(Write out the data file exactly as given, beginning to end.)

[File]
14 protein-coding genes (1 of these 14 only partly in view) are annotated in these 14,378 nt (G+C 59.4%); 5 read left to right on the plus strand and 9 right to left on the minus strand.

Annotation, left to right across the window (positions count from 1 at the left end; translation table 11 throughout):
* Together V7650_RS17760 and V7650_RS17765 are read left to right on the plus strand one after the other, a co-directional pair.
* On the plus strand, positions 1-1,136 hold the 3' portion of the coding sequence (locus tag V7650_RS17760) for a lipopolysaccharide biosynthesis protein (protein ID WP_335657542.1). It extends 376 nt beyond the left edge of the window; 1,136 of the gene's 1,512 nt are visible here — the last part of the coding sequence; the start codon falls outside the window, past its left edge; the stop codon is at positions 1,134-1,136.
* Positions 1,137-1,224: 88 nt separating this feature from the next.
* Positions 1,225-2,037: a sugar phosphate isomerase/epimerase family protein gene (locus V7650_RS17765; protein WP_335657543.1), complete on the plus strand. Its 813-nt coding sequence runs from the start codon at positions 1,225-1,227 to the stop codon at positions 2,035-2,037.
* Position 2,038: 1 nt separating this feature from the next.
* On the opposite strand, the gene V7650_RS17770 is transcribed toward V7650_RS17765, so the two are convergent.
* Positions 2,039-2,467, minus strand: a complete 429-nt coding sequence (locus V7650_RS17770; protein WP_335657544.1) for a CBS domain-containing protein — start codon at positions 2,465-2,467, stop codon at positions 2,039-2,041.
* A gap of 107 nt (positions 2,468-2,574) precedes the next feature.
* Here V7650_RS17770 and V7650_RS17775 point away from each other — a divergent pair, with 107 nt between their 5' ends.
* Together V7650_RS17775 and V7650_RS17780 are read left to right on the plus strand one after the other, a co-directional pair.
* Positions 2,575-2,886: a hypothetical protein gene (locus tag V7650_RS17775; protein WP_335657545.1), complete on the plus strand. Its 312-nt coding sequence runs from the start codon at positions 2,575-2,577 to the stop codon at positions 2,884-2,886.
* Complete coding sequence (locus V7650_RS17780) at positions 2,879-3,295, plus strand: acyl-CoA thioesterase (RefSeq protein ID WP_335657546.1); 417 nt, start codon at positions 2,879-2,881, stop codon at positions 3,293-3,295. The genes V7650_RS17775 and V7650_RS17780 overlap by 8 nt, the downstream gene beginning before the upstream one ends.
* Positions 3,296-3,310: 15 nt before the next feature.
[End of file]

14 protein-coding genes (1 of these 14 only partly in view) are annotated in these 14,378 nt (G+C 59.4%); 5 read left to right on the plus strand and 9 right to left on the minus strand.

Annotation, left to right across the window (positions count from 1 at the left end; translation table 11 throughout):
* Together V7650_RS17760 and V7650_RS17765 are read left to right on the plus strand one after the other, a co-directional pair.
* On the plus strand, positions 1-1,136 hold the 3' portion of the coding sequence (locus tag V7650_RS17760) for a lipopolysaccharide biosynthesis protein (protein ID WP_335657542.1). It extends 376 nt beyond the left edge of the window; 1,136 of the gene's 1,512 nt are visible here — the last part of the coding sequence; the start codon falls outside the window, past its left edge; the stop codon is at positions 1,134-1,136.
* Positions 1,137-1,224: 88 nt separating this feature from the next.
* Positions 1,225-2,037: a sugar phosphate isomerase/epimerase family protein gene (locus V7650_RS17765; protein WP_335657543.1), complete on the plus strand. Its 813-nt coding sequence runs from the start codon at positions 1,225-1,227 to the stop codon at positions 2,035-2,037.
* Position 2,038: 1 nt separating this feature from the next.
* On the opposite strand, the gene V7650_RS17770 is transcribed toward V7650_RS17765, so the two are convergent.
* Positions 2,039-2,467, minus strand: a complete 429-nt coding sequence (locus V7650_RS17770; protein WP_335657544.1) for a CBS domain-containing protein — start codon at positions 2,465-2,467, stop codon at positions 2,039-2,041.
* A gap of 107 nt (positions 2,468-2,574) precedes the next feature.
* Here V7650_RS17770 and V7650_RS17775 point away from each other — a divergent pair, with 107 nt between their 5' ends.
* Together V7650_RS17775 and V7650_RS17780 are read left to right on the plus strand one after the other, a co-directional pair.
* Positions 2,575-2,886: a hypothetical protein gene (locus tag V7650_RS17775; protein WP_335657545.1), complete on the plus strand. Its 312-nt coding sequence runs from the start codon at positions 2,575-2,577 to the stop codon at positions 2,884-2,886.
* Complete coding sequence (locus V7650_RS17780) at positions 2,879-3,295, plus strand: acyl-CoA thioesterase (RefSeq protein ID WP_335657546.1); 417 nt, start codon at positions 2,879-2,881, stop codon at positions 3,293-3,295. The genes V7650_RS17775 and V7650_RS17780 overlap by 8 nt, the downstream gene beginning before the upstream one ends.
* Positions 3,296-3,310: 15 nt before the next feature.